According to The New York Times' David Stuckler and Sanjay Basu, M.D., people "looking for work are about twice as likely to end their lives as those who have jobs". While this may seem like "an unavoidable consequence of economic downturns" they note that "countries that slashed health and social protection budgets [...] have seen starkly worse health outcomes than nations like Germany, Iceland and Sweden, which maintained their social safety nets and opted for stimulus over austerity."
At one extreme is Greece, which is in the middle of a public health disaster. The national health budget has been cut by 40 percent since 2008, partly to meet deficit-reduction targets set by the so-called troika the International Monetary Fund, the European Commission and the European Central Bank as part of a 2010 austerity package. Some 35,000 doctors, nurses and other health workers have lost their jobs. Hospital admissions have soared after Greeks avoided getting routine and preventive treatment because of long wait times and rising drug costs. Infant mortality rose by 40 percent. New H.I.V. infections more than doubled, a result of rising intravenous drug use as the budget for needle-exchange programs was cut. After mosquito-spraying programs were slashed in southern Greece, malaria cases were reported in significant numbers for the first time since the early 1970s.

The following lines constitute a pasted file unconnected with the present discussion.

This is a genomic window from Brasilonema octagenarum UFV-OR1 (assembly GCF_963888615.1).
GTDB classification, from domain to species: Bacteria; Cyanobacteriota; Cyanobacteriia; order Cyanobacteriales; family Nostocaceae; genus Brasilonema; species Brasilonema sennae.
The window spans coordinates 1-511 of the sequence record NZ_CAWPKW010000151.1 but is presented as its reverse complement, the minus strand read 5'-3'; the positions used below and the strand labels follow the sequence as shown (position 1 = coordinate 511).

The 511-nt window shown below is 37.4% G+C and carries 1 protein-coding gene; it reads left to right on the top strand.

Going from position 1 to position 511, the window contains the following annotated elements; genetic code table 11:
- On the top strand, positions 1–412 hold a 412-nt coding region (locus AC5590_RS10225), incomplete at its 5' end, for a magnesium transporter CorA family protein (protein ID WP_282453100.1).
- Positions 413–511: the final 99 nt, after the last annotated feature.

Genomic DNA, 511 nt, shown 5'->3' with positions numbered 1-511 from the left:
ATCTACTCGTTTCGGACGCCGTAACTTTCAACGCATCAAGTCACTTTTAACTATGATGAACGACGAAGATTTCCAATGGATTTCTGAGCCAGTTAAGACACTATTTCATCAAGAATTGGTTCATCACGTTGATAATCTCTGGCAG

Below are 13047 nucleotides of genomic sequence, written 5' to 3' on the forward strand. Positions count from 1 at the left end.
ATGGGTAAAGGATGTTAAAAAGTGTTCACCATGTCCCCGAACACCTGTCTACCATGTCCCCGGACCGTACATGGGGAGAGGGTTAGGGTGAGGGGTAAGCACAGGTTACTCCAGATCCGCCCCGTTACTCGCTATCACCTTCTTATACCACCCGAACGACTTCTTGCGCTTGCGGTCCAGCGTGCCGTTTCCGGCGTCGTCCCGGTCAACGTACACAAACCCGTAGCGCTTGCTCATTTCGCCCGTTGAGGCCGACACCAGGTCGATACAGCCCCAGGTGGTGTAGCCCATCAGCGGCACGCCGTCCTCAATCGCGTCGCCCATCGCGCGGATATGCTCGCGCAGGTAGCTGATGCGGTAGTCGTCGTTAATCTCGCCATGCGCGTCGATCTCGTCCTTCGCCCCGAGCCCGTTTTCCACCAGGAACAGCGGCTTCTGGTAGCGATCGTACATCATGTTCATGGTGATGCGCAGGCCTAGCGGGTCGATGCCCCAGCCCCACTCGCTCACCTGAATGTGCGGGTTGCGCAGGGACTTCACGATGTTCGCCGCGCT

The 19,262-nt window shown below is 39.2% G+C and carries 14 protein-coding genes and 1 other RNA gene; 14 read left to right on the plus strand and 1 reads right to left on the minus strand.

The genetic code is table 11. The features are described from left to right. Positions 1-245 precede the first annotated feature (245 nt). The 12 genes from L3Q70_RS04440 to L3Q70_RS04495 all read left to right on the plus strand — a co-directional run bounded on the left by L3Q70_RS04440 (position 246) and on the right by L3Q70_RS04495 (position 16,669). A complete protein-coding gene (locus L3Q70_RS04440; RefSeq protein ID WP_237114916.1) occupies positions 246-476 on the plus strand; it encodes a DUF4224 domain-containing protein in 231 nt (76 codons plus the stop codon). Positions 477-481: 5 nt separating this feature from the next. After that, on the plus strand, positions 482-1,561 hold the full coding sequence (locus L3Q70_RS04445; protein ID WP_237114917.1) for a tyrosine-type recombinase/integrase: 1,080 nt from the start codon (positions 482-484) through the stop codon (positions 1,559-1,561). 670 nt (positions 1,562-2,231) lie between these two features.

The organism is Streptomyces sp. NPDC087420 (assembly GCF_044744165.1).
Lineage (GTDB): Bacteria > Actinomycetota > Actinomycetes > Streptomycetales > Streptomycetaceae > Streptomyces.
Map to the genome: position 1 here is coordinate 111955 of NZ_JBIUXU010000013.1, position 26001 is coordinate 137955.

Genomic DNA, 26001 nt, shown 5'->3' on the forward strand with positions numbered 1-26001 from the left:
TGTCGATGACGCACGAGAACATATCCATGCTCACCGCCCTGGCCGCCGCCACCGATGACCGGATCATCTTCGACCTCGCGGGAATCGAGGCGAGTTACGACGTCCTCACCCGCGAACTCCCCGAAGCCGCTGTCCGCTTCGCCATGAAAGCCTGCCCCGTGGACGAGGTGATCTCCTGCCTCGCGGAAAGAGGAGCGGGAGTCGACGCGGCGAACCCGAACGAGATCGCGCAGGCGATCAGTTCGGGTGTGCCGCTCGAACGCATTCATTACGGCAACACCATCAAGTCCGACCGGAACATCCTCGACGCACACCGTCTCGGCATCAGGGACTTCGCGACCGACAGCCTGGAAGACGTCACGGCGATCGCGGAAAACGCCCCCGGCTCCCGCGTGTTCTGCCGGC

In contrast, Iceland avoided a public health disaster even though it experienced, in 2008, the largest banking crisis in history, relative to the size of its economy. After three main commercial banks failed, total debt soared, unemployment increased ninefold, and the value of its currency, the krona, collapsed. Iceland became the first European country to seek an I.M.F. bailout since 1976. But instead of bailing out the banks and slashing budgets, as the I.M.F. demanded, Icelands politicians took a radical step: they put austerity to a vote. In two referendums, in 2010 and 2011, Icelanders voted overwhelmingly to pay off foreign creditors gradually, rather than all at once through austerity. Icelands economy has largely recovered, while Greeces teeters on collapse. No one lost health care coverage or access to medication, even as the price of imported drugs rose. There was no significant increase in suicide. Last year, the first U.N. World Happiness Report ranked Iceland as one of the worlds happiest nations.
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